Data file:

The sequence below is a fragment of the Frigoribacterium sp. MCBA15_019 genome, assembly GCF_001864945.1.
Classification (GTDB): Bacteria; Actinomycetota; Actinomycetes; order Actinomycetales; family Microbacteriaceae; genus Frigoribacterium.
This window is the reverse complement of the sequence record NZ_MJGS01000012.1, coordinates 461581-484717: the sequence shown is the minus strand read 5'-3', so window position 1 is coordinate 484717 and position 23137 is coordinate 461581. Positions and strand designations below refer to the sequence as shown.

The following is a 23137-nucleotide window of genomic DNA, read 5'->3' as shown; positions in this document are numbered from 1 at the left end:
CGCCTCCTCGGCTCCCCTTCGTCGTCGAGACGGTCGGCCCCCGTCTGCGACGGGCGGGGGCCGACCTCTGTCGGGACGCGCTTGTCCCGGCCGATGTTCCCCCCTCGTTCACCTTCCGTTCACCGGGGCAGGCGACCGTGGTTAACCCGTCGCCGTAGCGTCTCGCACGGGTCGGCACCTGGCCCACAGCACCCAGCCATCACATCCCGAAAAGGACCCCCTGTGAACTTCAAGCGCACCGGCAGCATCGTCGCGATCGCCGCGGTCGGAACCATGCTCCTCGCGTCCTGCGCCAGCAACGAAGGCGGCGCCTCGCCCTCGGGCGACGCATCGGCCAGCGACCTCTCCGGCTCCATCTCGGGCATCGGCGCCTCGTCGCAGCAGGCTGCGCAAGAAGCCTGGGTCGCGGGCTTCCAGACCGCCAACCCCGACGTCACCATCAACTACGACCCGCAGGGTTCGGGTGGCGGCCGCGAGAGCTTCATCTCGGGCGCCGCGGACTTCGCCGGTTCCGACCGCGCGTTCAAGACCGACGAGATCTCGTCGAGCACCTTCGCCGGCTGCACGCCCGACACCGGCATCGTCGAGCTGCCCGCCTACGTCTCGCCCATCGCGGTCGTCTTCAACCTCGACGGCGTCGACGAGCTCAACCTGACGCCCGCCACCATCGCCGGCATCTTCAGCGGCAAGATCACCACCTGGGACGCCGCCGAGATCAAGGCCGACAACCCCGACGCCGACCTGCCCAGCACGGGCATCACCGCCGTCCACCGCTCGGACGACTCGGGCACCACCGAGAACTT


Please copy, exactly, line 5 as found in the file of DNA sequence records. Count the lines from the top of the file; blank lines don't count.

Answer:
CGCCTCCTCGGCTCCCCTTCGTCGTCGAGACGGTCGGCCCCCGTCTGCGACGGGCGGGGGCCGACCTCTGTCGGGACGCGCTTGTCCCGGCCGATGTTCCCCCCTCGTTCACCTTCCGTTCACCGGGGCAGGCGACCGTGGTTAACCCGTCGCCGTAGCGTCTCGCACGGGTCGGCACCTGGCCCACAGCACCCAGCCATCACATCCCGAAAAGGACCCCCTGTGAACTTCAAGCGCACCGGCAGCATCGTCGCGATCGCCGCGGTCGGAACCATGCTCCTCGCGTCCTGCGCCAGCAACGAAGGCGGCGCCTCGCCCTCGGGCGACGCATCGGCCAGCGACCTCTCCGGCTCCATCTCGGGCATCGGCGCCTCGTCGCAGCAGGCTGCGCAAGAAGCCTGGGTCGCGGGCTTCCAGACCGCCAACCCCGACGTCACCATCAACTACGACCCGCAGGGTTCGGGTGGCGGCCGCGAGAGCTTCATCTCGGGCGCCGCGGACTTCGCCGGTTCCGACCGCGCGTTCAAGACCGACGAGATCTCGTCGAGCACCTTCGCCGGCTGCACGCCCGACACCGGCATCGTCGAGCTGCCCGCCTACGTCTCGCCCATCGCGGTCGTCTTCAACCTCGACGGCGTCGACGAGCTCAACCTGACGCCCGCCACCATCGCCGGCATCTTCAGCGGCAAGATCACCACCTGGGACGCCGCCGAGATCAAGGCCGACAACCCCGACGCCGACCTGCCCAGCACGGGCATCACCGCCGTCCACCGCTCGGACGACTCGGGCACCACCGAGAACTT